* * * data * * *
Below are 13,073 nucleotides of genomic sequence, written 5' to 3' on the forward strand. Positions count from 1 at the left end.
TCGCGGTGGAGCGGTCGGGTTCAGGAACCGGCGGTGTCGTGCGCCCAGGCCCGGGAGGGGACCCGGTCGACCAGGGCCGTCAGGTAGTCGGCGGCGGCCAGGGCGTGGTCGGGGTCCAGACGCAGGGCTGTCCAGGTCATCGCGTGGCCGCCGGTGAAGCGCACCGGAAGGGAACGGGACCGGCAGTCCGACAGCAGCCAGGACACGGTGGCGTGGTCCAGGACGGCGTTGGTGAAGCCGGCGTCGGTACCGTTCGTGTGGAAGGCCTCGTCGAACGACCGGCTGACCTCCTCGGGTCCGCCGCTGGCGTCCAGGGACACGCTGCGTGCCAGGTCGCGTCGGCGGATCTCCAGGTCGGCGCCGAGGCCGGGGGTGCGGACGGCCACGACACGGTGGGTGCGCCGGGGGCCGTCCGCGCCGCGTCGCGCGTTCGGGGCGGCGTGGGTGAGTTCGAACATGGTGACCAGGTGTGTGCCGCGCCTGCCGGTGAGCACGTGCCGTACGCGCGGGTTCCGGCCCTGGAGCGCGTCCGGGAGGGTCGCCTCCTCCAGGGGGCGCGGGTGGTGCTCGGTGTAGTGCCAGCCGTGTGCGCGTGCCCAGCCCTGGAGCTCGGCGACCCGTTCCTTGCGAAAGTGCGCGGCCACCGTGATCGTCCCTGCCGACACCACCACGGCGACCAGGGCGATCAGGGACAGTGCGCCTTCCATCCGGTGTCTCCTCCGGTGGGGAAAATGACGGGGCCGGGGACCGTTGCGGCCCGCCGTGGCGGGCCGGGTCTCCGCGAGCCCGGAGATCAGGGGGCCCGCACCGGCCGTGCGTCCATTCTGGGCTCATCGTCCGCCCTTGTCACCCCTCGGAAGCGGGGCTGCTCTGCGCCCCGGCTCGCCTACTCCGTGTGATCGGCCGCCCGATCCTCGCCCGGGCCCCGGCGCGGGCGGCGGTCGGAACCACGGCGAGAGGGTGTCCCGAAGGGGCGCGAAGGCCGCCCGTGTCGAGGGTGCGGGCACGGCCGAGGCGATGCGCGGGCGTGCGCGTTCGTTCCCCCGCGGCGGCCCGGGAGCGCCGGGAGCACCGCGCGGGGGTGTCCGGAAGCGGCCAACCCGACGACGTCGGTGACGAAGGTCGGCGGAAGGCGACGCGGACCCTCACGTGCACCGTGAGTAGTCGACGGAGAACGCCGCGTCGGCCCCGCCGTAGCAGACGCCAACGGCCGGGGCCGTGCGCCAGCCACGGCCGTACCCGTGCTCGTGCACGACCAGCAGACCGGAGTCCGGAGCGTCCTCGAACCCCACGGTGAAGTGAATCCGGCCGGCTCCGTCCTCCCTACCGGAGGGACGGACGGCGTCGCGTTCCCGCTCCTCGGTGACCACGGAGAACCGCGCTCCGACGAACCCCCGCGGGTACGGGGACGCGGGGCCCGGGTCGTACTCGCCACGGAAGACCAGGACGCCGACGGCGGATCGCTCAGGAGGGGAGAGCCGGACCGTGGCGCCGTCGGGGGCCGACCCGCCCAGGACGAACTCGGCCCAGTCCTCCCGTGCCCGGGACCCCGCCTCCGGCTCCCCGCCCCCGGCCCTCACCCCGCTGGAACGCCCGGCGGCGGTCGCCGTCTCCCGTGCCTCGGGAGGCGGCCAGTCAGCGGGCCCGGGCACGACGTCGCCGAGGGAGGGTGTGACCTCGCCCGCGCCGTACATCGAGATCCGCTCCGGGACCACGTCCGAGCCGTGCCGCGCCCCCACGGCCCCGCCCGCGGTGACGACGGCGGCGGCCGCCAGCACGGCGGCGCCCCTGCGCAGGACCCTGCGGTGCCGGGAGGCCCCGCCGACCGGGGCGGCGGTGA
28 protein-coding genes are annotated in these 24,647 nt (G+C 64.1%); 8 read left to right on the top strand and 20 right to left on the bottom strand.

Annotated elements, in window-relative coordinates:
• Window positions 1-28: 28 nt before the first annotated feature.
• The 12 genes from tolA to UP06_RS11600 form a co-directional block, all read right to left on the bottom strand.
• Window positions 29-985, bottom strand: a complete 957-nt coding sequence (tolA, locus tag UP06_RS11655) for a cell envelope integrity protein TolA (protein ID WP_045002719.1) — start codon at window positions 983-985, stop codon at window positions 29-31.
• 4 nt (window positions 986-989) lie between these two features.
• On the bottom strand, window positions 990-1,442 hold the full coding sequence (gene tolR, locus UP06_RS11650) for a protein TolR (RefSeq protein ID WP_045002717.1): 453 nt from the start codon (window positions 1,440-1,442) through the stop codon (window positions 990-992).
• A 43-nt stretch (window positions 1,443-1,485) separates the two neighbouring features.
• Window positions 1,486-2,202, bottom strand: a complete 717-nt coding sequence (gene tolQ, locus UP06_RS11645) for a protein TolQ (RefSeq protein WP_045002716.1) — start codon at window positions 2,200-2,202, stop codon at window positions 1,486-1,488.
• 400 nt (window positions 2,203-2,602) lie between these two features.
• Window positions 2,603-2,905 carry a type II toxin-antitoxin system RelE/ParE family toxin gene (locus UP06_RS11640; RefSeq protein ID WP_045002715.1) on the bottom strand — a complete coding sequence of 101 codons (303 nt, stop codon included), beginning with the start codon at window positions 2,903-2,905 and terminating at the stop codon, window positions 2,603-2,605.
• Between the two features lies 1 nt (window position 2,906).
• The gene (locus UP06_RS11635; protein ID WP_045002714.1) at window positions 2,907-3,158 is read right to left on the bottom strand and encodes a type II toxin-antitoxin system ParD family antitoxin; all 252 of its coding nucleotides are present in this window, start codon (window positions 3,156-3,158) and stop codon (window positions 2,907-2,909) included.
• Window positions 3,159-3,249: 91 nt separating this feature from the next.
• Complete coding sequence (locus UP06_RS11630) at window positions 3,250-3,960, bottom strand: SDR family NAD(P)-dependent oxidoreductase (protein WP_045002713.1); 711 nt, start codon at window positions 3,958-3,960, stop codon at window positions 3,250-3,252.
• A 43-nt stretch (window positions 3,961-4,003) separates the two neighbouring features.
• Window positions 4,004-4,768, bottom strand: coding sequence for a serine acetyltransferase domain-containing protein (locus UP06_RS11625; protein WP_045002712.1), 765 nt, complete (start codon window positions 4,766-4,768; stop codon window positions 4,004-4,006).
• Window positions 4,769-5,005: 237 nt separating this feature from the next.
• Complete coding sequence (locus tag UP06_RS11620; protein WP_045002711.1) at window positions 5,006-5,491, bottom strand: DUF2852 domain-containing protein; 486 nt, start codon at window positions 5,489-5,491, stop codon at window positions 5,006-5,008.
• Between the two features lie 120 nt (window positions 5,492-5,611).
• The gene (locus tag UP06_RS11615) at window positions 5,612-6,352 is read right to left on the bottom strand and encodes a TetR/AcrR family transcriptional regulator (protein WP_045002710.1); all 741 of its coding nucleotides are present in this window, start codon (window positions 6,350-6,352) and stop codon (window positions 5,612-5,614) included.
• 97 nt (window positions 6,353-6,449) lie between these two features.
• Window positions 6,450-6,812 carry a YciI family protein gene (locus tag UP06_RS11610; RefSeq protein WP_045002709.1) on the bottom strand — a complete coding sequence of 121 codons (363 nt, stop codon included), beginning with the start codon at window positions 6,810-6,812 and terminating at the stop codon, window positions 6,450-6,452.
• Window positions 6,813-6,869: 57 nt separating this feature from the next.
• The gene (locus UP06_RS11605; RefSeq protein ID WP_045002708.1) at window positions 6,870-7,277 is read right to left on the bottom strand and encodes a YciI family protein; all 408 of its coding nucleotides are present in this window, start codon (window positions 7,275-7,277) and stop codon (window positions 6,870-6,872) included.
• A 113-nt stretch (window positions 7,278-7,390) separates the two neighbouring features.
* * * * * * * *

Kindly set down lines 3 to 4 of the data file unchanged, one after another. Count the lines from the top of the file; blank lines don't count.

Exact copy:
28 protein-coding genes are annotated in these 24,647 nt (G+C 64.1%); 8 read left to right on the top strand and 20 right to left on the bottom strand.

Annotated elements, in window-relative coordinates: